There was a time when everyone seemed to be so busy. Maybe you too are living in an ever-present maelstrom of chatter and distraction, trying to keep up with one immovable thing after another.
It’s easy to get caught up in this fast pace. But try as you might, you simply cannot keep up in today’s environment. Too much noise and distraction clogs your mind, impairing your ability to do a few simple tasks – like, say, stop being distracted by everything around you and focus on what really matters.
It’s hard to get control of time, your energy, and your ability to focus. Resolutions like “I’m going to get everything done by the end of the day” simply do not work. Saying “I’m going to get everything done in one weekend” is a better suggestion.
And “I’m going to set up checklists, manage my to-do list…” is pretty much the same as “I’m going to take a few minutes every day to just do one thing.”
The trick to a good flow is to get into it.
Which brings us to what I like to call the 24-hour flow, a sound, uninterrupted rhythm of thinking, doing, and processing. In order to achieve flow, you must first get into a regular rhythm: During the day, spend most of your time not doing something, choosing to rest and regain the mental energy you need for action the next day. This isn’t so much about being idle as it is about slowing down and taking a break.
And the rest you do must become a constant part of your everyday life. On the weekend, for example, you might take a long walk. It doesn’t matter whether it’s a hot or freezing morning. You can sit quietly and contemplate the world around you. And whenever you feel like it, you can dive back into work without much preparation, simply being in the flow.
Is this advice from a book? No. You can already practice this every day. The key is to get into a fast, consistent flow. From a flow perspective, everything that gets into your head, to your heart, and to your muscles is nourishing. It’s only in flow that we can actually do our best thinking.
There are three core habits that jump-start flow:
Commit to do something positive with your time every day. Get your act together and adjust your workflow to become flow-friendly. Before you left on vacation, you already bought some books and a lot of in-flight movies. Be sure to read them while you’re on vacation. If you like them, consider an entire vacation trip based on them.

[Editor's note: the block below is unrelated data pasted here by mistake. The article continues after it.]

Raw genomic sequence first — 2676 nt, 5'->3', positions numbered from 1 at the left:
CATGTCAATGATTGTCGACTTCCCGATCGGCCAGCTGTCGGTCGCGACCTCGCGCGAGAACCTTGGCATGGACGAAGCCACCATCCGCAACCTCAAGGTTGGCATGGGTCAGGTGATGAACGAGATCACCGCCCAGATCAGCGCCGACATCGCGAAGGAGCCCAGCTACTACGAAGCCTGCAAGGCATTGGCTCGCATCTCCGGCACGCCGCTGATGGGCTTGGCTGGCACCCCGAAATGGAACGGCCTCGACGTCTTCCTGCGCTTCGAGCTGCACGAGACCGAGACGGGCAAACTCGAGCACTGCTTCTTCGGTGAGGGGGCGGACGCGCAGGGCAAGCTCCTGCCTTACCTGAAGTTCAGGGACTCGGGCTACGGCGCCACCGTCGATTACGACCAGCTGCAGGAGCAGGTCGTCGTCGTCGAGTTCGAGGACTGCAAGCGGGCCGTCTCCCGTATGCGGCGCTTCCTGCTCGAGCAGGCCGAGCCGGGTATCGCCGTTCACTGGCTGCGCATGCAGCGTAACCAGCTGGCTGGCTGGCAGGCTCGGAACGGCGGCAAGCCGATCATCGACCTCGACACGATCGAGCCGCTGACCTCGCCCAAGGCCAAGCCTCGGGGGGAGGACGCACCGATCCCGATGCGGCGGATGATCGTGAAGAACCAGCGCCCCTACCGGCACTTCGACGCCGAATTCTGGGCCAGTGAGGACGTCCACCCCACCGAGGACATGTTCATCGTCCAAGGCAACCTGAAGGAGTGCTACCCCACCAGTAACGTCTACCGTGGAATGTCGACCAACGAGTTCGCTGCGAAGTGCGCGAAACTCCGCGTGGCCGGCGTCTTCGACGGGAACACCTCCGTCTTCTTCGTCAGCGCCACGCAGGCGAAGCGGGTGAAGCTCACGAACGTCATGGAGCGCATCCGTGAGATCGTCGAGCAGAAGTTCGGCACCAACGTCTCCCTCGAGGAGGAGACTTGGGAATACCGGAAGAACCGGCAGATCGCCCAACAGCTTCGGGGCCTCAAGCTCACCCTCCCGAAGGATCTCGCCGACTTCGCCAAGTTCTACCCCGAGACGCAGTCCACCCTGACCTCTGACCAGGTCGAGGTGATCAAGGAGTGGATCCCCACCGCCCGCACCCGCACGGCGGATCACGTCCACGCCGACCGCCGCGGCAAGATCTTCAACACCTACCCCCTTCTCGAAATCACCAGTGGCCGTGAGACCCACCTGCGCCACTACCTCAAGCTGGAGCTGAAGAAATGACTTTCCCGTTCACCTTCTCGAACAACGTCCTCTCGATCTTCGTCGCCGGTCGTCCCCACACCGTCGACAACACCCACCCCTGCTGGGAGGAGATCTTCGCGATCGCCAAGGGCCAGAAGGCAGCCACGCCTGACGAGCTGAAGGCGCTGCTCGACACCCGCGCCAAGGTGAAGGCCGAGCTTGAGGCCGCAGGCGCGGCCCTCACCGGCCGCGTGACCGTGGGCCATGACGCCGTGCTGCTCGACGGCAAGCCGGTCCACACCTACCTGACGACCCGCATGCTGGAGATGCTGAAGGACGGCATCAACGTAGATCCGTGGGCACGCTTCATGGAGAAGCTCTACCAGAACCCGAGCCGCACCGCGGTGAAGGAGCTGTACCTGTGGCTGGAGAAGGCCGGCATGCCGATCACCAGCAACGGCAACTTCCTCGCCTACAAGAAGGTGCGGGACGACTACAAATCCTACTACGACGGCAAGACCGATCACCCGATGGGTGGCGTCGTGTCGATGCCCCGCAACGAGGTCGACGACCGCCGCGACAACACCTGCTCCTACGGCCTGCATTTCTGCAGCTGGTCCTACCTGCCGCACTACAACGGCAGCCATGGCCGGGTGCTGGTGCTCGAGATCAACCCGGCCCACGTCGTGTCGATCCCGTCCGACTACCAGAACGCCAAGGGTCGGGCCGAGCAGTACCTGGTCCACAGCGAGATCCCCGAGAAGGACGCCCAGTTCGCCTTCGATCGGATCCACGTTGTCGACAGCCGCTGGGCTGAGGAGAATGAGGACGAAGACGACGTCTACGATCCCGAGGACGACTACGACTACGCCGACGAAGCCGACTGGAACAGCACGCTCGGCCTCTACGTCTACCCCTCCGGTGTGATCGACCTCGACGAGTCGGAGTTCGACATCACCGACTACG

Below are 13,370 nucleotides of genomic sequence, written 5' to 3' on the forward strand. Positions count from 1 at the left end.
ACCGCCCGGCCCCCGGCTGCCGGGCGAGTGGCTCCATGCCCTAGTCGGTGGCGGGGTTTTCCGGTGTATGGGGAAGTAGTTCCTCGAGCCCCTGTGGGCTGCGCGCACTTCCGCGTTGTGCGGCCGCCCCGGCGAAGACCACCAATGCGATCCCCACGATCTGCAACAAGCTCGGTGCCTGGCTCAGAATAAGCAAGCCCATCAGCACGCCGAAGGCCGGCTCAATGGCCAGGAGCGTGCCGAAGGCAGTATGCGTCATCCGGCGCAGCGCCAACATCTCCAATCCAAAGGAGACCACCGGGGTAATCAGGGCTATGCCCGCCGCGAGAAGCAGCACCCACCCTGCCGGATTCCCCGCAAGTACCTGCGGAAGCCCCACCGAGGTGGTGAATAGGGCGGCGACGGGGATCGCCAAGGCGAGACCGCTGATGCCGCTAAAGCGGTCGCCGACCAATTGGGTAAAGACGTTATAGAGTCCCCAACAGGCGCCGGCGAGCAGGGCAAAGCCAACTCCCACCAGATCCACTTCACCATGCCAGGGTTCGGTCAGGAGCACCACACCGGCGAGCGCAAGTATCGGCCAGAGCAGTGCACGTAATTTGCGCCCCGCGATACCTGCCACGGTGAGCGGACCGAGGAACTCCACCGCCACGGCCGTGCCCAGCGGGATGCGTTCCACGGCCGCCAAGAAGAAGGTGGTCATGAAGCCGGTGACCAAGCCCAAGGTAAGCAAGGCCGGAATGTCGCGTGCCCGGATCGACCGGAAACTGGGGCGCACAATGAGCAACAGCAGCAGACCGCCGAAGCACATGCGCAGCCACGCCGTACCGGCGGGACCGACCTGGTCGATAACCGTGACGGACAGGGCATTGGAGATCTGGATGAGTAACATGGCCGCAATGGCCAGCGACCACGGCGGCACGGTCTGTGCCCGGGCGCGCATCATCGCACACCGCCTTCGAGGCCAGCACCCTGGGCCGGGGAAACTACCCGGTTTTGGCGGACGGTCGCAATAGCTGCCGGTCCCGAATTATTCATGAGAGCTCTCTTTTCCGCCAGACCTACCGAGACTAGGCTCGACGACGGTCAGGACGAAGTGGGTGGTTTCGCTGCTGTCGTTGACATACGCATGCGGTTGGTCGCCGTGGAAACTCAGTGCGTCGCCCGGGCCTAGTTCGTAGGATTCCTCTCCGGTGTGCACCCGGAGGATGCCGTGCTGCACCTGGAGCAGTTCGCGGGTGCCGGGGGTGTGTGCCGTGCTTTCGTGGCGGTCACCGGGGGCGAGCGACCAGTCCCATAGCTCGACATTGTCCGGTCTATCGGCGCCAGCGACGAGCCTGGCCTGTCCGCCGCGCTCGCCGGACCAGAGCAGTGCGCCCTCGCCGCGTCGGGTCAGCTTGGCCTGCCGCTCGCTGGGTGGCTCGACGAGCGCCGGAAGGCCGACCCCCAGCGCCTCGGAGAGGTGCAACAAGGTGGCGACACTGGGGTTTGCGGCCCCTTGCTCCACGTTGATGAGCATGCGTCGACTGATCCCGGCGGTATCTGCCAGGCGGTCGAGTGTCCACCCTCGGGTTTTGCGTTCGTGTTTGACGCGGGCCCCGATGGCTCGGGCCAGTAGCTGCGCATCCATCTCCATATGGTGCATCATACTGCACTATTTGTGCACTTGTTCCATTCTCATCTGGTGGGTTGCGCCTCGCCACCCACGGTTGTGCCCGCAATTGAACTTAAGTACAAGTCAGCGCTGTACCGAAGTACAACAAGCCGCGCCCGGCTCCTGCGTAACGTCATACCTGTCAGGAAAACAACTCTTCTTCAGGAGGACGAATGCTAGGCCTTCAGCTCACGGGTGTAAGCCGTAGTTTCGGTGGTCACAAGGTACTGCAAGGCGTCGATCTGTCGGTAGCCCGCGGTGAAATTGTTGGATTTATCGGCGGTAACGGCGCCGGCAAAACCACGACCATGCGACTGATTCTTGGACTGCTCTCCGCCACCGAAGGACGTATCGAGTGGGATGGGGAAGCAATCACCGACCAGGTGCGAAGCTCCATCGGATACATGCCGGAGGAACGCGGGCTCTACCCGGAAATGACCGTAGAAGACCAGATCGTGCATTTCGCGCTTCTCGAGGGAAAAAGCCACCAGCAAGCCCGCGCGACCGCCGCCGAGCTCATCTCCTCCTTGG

Taste and experience new things. You can do this in several ways. For example, catch some sunrise at sunrise. Be amazed at the beauty of the world. Feed yourself a big bowl of pistachio mousse cake while you watch it fall down in a manner reminiscent of cascading waterfalls.
Bring your senses into the workspace. One way to get into flow is to practise focusing your attention on the objects around you. This might be eating something that’s scrumptious, or smelling something great. Or even just mindlessly thinking about a sentence that comes to mind.
It’s all about exposure. Enjoy your time with the people around you, the places and things you visit. Create your own schedule, not just rigidly stick to someone else’s, so you know what you should be thinking about in any given moment.
We all know what it’s like to get stuck in one particular flow – like trying to organize a box of dirty clothes when you’re stuck in the middle of an energetic meeting with someone you don’t particularly like or spend a lot of time with on a daily basis. And it’s possible to pull out of it again if you’re fortunate enough to have support from those around you.
So this isn’t about getting into a good rut of forever being productive. This is about getting into a comfortable flow of just doing the things that matter to you. Your mind will let you know if you’re in a flow. Try it. After a while, you will start noticing the details around you, more calmly and completely.